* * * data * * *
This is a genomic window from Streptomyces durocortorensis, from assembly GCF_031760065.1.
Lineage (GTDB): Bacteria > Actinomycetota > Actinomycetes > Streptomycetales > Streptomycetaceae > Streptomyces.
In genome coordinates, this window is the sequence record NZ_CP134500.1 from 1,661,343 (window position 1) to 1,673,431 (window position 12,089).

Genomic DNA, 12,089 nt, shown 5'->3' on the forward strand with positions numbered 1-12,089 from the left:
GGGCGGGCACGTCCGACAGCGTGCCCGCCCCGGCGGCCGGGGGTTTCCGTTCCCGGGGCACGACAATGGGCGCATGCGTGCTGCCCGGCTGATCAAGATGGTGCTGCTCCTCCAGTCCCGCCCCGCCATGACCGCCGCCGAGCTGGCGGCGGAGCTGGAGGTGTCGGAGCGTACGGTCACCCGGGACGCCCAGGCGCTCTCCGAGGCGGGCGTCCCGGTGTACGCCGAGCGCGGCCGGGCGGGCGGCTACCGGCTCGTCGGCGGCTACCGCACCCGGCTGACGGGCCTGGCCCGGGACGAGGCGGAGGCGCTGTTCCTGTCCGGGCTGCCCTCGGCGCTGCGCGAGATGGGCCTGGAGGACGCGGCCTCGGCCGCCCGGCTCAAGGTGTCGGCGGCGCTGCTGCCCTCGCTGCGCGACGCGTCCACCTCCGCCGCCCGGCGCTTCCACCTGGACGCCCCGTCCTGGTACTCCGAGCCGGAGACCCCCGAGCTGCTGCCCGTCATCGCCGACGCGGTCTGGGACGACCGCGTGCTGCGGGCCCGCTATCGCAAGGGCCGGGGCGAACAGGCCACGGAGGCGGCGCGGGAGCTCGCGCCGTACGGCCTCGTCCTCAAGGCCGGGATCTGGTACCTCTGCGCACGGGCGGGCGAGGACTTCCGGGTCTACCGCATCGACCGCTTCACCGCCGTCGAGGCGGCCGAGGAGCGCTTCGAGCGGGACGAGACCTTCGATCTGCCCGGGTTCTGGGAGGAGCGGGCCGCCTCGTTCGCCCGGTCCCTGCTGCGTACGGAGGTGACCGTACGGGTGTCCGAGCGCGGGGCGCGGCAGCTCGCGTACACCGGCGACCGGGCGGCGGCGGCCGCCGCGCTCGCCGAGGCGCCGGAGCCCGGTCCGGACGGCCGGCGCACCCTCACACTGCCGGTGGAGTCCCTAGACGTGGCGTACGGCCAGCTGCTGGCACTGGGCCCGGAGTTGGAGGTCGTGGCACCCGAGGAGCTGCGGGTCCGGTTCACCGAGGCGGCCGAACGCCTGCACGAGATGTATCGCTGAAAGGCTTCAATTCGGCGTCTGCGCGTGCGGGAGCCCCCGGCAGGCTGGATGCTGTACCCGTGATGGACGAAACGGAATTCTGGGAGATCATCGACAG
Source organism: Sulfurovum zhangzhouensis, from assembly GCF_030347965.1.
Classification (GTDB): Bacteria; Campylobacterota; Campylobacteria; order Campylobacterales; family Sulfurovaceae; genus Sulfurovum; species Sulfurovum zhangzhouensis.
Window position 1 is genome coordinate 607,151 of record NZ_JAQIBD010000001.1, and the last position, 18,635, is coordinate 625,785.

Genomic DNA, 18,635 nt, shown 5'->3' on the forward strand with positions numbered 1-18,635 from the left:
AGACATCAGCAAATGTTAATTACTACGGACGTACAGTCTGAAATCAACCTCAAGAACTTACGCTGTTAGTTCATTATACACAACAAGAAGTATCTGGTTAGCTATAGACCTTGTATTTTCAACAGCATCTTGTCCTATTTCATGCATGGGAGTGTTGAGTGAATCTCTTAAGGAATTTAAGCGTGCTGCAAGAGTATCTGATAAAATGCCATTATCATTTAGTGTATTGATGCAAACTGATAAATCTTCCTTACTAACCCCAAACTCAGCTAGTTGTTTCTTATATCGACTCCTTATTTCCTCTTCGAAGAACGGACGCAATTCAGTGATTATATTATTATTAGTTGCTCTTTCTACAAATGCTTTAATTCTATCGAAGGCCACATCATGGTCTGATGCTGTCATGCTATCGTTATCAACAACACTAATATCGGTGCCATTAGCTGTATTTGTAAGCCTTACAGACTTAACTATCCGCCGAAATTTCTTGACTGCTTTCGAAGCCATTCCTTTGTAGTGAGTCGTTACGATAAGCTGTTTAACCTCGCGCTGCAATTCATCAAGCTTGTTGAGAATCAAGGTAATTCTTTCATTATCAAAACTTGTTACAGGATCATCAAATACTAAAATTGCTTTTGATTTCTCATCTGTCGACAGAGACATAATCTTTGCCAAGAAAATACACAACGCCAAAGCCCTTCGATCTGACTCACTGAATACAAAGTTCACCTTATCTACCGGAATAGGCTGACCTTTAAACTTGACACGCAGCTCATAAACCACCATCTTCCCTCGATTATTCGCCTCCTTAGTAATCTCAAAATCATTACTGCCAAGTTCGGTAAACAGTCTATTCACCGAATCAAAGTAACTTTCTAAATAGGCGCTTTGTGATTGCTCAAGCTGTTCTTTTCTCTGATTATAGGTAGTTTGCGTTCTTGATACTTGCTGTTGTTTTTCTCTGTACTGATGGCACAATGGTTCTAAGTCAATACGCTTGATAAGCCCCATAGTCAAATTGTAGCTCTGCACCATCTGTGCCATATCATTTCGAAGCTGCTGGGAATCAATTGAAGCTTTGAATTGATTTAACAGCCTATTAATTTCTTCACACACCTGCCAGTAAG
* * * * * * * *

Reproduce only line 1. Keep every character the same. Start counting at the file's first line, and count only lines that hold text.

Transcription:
This is a genomic window from Streptomyces durocortorensis, from assembly GCF_031760065.1.